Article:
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Medical News & Perspectives |

Time to Hang Up the White Coat? Epidemiologists Suggest Ways to Prevent Clothing From Spreading Infection

Bridget M. Kuehn, MSJ
JAMA. 2014;311(8):786-787. doi:10.1001/jama.2014.794.
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White coats are a beloved symbol of the medical profession, but they may harbor harmful pathogens. To minimize any potential risk for patients, the Society for Healthcare Epidemiology of America (SHEA) suggests that before seeing patients, physicians consider hanging up their coats or taking other steps to prevent the spread of infection via clothing.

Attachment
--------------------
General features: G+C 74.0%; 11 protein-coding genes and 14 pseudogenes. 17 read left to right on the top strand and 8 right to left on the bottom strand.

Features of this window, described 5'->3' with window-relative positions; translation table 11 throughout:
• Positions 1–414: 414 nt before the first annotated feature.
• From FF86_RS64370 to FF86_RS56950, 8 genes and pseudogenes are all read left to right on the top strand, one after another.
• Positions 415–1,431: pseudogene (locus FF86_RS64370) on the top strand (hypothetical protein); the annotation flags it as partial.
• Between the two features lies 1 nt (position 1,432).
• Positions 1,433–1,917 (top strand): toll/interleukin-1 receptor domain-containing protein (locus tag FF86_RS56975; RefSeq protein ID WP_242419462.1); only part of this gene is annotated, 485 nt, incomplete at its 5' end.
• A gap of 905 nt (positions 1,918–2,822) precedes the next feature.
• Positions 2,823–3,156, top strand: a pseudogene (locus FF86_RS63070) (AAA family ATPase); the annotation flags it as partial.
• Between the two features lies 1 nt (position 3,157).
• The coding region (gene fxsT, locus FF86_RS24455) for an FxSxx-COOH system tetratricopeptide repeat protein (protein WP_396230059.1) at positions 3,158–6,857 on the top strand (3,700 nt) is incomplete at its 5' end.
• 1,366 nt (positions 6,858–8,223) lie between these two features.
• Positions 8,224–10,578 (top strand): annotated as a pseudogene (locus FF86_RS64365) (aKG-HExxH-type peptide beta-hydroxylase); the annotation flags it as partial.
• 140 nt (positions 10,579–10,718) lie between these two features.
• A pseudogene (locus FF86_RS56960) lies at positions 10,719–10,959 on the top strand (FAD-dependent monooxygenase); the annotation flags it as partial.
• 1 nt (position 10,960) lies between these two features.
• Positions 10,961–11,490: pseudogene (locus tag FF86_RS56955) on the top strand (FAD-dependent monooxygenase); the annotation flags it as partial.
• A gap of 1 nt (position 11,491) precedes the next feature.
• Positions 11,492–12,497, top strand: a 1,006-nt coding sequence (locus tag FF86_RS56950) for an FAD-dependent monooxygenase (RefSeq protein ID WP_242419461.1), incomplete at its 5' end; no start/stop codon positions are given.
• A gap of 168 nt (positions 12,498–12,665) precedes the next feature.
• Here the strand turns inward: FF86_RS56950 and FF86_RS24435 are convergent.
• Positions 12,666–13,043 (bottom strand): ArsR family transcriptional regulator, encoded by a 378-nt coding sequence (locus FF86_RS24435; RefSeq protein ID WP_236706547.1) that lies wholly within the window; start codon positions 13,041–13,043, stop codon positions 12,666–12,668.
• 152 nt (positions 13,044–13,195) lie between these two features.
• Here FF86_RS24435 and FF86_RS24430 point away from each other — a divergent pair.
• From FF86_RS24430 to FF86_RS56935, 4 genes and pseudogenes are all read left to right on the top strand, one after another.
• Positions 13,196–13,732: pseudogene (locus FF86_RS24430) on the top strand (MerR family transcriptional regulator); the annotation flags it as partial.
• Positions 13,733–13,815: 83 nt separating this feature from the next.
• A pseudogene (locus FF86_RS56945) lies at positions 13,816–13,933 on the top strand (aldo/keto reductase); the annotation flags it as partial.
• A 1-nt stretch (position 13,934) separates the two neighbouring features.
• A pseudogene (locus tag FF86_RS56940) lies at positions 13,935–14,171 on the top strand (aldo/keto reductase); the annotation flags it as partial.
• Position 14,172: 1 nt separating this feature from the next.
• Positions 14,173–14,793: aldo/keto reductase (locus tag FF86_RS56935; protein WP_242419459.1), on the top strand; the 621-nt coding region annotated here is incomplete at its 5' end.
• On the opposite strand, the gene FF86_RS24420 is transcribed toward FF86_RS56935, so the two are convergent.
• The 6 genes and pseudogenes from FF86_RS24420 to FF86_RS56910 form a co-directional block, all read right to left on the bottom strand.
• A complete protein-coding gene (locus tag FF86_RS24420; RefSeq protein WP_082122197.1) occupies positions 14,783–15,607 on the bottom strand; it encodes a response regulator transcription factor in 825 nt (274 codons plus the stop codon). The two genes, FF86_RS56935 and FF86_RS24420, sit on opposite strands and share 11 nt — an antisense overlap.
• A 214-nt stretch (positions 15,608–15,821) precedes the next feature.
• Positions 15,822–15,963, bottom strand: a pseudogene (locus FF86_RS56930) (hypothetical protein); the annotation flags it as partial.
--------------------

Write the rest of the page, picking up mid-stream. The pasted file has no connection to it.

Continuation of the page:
No studies have directly linked health care workers’ apparel to hospital-acquired infections, but according to SHEA, plenty have found that white coats, uniforms, and ties are often colonized with harmful pathogens (Bearman G et al. Infect Control Hosp Epidemiol. 2014;34[2]107-121). Pathogens isolated from health care worker apparel have included Staphylococcus aureus, methicillin-resistant Staphylococcus aureus, and vancomycin-resistant enterococci.

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Hanging up white coats before seeing patients may help prevent the spread of hospital-acquired infections via clothing, suggests the Society for Healthcare Epidemiology of America.

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